Unemployment Benefits

Surviving Unemployment: Unemployment Benefits aren’t the Only Concern

Being told that a job is gone is a horrible experience. Workers in every industry have been handed layoff papers and are now collecting unemployment benefits only to find that there aren’t other jobs to go to. The newly unemployed are finding themselves in dire financial straits.

Surviving Unemployment Shock

A layoff hits home in two ways. The first is financial. A comfortable lifestyle that had come to be expected is now threatened. At one level the extras like eating out, vacations, going to the movies and gift buying will have to be set aside until a new job can be landed. The next level is where the financial crunch really hurts. Mortgage or rent payments, gas money, utility bills, and other necessities suffer. Serious financial setbacks can result in bankruptcy.

The right response to financial problems is twofold. The first is to cut back to a less expensive lifestyle. Eat at home instead of the restaurant. Watch a free movie from the library rather than taking in a show at the theater. Choose a healthy casserole over an expensive steak dinner.

The second response involves availing a hurting budget with all of the financial help that is offered. Unemployment benefits cover some of the ongoing expenses. Try talking to utility companies to look for programs that will lessen the bills for unemployed consumers. Food stamps and other federal and state benefits are a legitimate option for those who qualify. Public assistance will sometimes provide free health care. Family and friends can be very generous when the going gets really tough.

What to Do About Unemployment

Being suddenly unemployed is an extremely stressful experience. Life changes dramatically. The daily routine is completely lost while the concerns over financial stability and the future are magnified. Too much time to think about the current financial difficulties can be destructive.

The stress reduction techniques offered by yoga practitioners and pseudo-psychologists are less than effective in unemployment situations. Most people who have lost their jobs want to do something. They just need to know what.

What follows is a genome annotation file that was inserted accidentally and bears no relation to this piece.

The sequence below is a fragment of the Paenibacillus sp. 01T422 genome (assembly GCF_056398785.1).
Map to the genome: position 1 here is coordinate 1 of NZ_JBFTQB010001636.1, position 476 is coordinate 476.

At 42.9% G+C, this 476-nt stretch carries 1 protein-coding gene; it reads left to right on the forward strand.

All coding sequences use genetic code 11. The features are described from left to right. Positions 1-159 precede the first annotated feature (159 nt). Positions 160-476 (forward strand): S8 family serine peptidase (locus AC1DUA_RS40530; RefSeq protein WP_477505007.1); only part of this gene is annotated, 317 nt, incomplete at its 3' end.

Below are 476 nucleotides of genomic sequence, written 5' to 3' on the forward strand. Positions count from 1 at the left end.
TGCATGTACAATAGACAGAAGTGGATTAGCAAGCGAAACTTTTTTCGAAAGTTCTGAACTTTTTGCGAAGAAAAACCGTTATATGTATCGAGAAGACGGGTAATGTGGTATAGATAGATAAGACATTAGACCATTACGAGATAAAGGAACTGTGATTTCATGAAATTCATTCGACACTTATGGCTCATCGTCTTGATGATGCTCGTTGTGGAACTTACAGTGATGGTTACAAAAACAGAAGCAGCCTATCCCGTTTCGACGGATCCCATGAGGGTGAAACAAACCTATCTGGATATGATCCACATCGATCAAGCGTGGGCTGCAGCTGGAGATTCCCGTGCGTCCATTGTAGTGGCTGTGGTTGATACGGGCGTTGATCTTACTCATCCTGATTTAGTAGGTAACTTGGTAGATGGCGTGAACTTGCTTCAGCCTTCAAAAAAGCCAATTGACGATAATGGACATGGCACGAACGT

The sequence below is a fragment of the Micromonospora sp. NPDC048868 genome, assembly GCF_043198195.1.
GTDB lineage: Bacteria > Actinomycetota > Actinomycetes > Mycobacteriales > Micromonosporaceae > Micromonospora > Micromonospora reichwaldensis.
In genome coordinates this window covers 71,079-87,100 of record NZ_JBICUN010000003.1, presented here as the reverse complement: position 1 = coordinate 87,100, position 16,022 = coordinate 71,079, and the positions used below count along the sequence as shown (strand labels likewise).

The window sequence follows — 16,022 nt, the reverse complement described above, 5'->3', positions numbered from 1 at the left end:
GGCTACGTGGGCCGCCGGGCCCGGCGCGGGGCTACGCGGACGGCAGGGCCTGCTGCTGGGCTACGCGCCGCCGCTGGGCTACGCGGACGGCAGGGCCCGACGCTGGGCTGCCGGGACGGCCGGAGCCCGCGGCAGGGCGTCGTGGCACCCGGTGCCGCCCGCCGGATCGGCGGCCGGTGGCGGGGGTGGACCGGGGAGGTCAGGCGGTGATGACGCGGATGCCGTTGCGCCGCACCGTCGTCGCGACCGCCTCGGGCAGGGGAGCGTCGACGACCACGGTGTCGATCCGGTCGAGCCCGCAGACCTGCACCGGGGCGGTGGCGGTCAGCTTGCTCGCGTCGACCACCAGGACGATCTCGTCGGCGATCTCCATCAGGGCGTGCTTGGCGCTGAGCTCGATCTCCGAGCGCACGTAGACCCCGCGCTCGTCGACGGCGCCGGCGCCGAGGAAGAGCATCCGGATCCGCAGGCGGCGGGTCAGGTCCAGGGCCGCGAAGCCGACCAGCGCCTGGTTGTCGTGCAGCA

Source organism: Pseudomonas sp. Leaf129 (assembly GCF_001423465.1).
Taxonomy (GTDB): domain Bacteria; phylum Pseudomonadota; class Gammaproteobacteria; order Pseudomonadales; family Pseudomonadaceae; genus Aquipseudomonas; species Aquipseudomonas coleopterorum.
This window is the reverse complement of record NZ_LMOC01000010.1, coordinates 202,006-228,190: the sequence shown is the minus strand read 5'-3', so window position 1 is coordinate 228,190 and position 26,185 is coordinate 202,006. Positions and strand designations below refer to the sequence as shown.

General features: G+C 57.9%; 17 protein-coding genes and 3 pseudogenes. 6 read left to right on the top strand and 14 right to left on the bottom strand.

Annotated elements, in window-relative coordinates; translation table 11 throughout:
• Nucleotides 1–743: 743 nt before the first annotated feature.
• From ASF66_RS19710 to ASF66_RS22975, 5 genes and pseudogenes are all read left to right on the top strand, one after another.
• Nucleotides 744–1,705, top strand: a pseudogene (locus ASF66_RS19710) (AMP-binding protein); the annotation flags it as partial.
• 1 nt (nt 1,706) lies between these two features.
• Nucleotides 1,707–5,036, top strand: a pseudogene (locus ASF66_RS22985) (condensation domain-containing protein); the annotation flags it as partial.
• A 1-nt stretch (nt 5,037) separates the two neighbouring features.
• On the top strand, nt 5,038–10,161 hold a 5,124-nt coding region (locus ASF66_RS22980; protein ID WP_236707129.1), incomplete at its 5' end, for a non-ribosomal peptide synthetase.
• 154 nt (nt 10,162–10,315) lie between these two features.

Creatively pursue a job of any sort and be willing to do whatever work can be found. This is also the perfect opportunity to look for the dream job that was never pursued. Another good option is to take advantage of educational opportunities offered by various levels of government that are designed to re-educate the unemployed and put them back to work with a professional certificate or an associate’s degree.

The emotional support from family and friends is critical in surviving unemployment. Avoid too much solitary time as that’s when depression and hopelessness begin to develop. Become active at home, church and in the community.

How to Find a Job

There are effective ways to maximize efforts at finding another job. Older workers are going to have to adjust their job search tactics as the ways some employers are finding new employees is changing rapidly.

Try job search boards on the internet. An internet search will produce plenty of opportunities to post a resume for potential employers to peruse. Many young executives are technologically savvy and will use the internet to post job openings as well as search databases of potential employees. If it’s not possible to maintain home internet service a job seeker can probably conduct free searches on a computer at the public library.

As effective as online job searches can be there is no substitution for personal contact. Walking into the office of the person responsible for hiring to complete a job application or drop off a resume can lead to a distinct advantage over the faceless internet applications on file. Managers are impressed by qualities seen in on-site contacts with potential employees and will give special consideration to those who the manager would like to see hired. Don’t become discourages by the “not hiring” sign and simply come back again at a later date.

Update resumes and job applications every couple of months. Employers know by experience that resumes and applications that haven’t been updated are probably due to the job seeker’s lack of interest or other employment. Fill out plenty of applications and submit as many resumes to potential employers as possible.

Surviving unemployment is a challenge that millions are experiencing for the first time. The lack of hiring in the public and private sectors means that the newly unemployed will most likely be without a job for some time. Use the downtime and unemployment benefits wisely.

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